The faithfulness of a dog is another thing that is hard to explain. It doesn’t seem to make much difference who his master is – his dog will be faithful to the end.

 

The last six or eight years that I put in riding after stock, I had two dogs that followed me everywhere I went. Riding hard, over all sorts of country, anyone must know that he might, at any time, be badly hurt by his horse falling with him. And being hurt badly out in the hills far from help might be a very serious affair. I never worried any about the danger of an accident, but I knew of course that there was always a possibility, as well as a probability, of such a thing occurring. And it was always a comfort to feel sure that my two faithful dogs would stay by me until they died of starvation if necessary.

 

A Dog

I’ve never known a dog to wag

His tail in glee he didn’t feel,

Nor quit his old-time friend to tag

At some more influential heel.

The yellowest cur I ever knew

Was, to the man that loved him, true.

I’ve never known a dog to show

Halfway devotion to his friend,

To seek a kinder man to know,

Or richer, but unto the end

The humblest dog I ever knew

Was, to the man that loved him, true.

I’ve never known a dog to fake

Affection for a present gain,

A false display of love to make

Some little favor to attain.

 

I’ve never known a Prince of Spot

That seemed to be what he was not.

But I have known a dog to fight

With all his strength to shield a friend,

And whether wrong or whether right

To stick with him until the end.

And I have know a dog to lick

The hand of him that men would kick.

And I have known a dog to bear

Starvation’s pangs from day to day

With him who had been glad to share

His bread and meat along the way.

No dog, however mean or rude,

Is guilty of ingratitude.

The dog is listed with the dumb.

No voice has he to speak his creed,

His messages to human come

By faithful conduct and by deed.

He shows, as seldom mortals do

A high ideal of being true.

(From American Field)

 

It is next to impossible to get along on a ranch without dogs. I have know a number of people to try it, but the wild animals, such as coyotes and wildcats, will annoy them so much by killing chickens pigs, etc., etc., that they will in the end have to keep dogs. For my part I would not live on a ranch without a dog anyway. Many a dark stormy night I have lain in a warm bed and heard my faithful dogs charging out into the storm and cold to drive some intruder away. Why did they do it? They gained nothing by going out into the cold and storm. Then why did they not stay under shelter, and let the coyote or whatever it was raid the chicken roost or pig pen? I knew very well why they did it. It was because they knew if they lay in a snug and warm place and let the wild animal carry something away, they would not be acting faithfully by their master. But there are few men who would be that faithful.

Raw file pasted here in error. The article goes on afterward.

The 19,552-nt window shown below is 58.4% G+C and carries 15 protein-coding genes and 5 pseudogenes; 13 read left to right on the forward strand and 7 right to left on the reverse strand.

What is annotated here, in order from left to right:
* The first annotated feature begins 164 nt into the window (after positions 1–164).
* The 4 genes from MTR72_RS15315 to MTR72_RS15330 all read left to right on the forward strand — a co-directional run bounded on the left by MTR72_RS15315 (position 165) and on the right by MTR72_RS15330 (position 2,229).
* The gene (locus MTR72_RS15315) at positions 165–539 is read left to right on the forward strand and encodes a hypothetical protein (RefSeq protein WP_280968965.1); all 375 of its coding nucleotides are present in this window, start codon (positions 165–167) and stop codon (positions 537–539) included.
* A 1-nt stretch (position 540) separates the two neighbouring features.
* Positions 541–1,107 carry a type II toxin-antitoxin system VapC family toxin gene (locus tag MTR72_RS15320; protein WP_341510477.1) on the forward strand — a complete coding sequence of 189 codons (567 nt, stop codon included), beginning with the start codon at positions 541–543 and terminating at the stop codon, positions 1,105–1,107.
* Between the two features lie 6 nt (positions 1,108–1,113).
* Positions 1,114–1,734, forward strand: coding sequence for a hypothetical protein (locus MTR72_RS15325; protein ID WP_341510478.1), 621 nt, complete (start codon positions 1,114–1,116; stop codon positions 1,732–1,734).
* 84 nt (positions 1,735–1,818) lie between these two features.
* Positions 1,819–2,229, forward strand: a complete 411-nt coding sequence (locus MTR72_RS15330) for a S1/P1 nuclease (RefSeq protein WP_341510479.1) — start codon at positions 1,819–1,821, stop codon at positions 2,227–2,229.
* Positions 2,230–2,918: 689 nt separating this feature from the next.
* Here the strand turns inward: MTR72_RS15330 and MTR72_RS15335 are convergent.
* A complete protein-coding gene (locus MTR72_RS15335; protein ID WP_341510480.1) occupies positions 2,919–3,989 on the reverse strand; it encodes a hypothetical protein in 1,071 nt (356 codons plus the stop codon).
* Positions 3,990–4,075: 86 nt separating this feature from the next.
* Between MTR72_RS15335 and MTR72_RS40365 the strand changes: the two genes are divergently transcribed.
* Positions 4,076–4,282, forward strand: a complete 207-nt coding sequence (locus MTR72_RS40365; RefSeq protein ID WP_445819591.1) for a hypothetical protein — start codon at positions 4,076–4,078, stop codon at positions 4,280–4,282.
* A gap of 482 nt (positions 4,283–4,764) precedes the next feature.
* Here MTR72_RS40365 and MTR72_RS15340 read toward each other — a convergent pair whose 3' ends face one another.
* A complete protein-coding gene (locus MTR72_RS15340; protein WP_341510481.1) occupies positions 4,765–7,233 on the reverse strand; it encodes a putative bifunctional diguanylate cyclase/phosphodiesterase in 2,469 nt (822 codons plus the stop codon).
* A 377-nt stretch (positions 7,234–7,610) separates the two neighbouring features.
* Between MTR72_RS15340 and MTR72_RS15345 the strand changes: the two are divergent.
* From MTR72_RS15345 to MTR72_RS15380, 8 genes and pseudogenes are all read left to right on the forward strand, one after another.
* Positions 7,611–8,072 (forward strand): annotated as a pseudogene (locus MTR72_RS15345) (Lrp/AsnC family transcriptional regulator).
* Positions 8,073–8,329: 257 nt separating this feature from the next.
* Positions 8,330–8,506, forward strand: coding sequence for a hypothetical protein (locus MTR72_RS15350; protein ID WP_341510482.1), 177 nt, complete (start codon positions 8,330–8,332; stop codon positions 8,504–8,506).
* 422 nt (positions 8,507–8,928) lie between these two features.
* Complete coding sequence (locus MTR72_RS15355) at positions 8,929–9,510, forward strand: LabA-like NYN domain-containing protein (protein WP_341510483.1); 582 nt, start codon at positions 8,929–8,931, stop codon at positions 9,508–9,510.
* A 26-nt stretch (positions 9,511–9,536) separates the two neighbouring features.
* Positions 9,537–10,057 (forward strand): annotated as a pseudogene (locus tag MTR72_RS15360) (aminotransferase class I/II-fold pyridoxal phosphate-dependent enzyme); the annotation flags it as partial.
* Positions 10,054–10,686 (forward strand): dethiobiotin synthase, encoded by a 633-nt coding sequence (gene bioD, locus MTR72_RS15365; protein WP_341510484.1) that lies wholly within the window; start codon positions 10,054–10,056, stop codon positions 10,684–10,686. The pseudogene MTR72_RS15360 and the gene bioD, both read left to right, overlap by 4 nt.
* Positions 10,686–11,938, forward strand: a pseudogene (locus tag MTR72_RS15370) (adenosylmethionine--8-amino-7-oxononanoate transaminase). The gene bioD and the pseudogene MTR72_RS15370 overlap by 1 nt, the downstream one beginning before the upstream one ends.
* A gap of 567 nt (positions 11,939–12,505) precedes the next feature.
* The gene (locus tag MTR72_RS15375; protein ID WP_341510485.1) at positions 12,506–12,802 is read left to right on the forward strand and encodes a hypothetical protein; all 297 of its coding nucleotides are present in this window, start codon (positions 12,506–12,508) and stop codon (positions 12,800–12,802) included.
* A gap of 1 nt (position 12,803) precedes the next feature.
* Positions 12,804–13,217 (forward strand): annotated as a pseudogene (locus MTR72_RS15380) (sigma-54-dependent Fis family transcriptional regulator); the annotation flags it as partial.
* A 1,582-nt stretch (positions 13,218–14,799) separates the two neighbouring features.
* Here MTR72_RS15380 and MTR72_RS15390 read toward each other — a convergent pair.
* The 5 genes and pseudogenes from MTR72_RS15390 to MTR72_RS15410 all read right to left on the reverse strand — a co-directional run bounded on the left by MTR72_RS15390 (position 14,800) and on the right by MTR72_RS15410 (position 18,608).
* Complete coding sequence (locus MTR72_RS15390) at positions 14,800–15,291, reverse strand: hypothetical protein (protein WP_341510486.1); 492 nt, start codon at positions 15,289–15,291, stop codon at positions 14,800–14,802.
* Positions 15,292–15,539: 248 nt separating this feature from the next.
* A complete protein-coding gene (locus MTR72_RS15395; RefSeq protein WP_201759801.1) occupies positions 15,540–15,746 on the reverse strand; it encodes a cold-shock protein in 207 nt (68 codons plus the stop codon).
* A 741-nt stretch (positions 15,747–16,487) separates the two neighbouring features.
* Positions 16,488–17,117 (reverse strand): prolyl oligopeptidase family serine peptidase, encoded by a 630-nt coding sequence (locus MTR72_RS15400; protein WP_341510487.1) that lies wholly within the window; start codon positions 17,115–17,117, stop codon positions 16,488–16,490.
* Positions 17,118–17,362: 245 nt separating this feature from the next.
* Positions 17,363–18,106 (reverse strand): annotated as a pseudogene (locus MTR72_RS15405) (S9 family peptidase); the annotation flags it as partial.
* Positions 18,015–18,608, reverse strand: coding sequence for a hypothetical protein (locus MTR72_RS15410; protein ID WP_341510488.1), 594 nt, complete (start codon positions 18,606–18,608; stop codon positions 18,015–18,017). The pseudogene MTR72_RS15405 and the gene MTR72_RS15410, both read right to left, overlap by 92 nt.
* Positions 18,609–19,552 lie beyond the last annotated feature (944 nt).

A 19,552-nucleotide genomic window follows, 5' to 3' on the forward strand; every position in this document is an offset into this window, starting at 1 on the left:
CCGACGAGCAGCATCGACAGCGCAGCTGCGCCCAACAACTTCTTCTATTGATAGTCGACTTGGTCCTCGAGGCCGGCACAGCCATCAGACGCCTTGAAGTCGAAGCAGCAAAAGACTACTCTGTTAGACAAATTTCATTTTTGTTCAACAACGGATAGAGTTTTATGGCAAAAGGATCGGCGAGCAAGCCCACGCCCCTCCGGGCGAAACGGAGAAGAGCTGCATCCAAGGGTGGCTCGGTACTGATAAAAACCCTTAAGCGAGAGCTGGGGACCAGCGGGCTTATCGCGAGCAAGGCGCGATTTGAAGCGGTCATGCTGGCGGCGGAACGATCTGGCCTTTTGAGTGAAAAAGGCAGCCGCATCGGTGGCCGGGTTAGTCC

And there are some people whom dogs mistrust. Whenever such a person comes about, and an old house dog, who is ordinarily friendly to everybody, growls a little, you can depend upon it that fellow will bear watching. A dog knows by some animal instinct when a person is not to be trusted.

 

I was once talking with an old friend along this line. When I said that a dog knew, by some instinct, when a man could not be trusted, my old friend said, “You bet a dog knows when a man is not to be trusted.” He then went on to tell me of a brother-in-law of his at whom his old dog always growled. He said he had heard people say that a man at whom a dog would growl could not be trusted, but, said he, I thought the old dog was mistaken in this case.” But said he, “I later found that I had never really gotten acquainted with that brother-in-law of mine. And when I did I found that the old dog had sized him up about right.”

 

A dog will also recognize worth in a man that people might consider entirely worthless –

“And I have known a dog to lick

The hand of him that men would kick.”

 

The coyote is a much-abused creature. I have hunted him all my life, and have killed a great many of his tribe. I don’t suppose there is one person in a dozen who ever missed a chance of killing a coyote. And yet, of late year, I have come to believe that he has probably done less harm to the ranchers than he has done good. He is a terror to the poultryman. And those who raise sheep or pigs lose considerable from his depredations. But few stop to think of the good he does. I have noticed since as far back as I was big enough to notice things closely, that whenever coyotes were numerous rabbits and squirrels were far less numerous. And whenever rabbits were very plentiful you would see very few coyotes.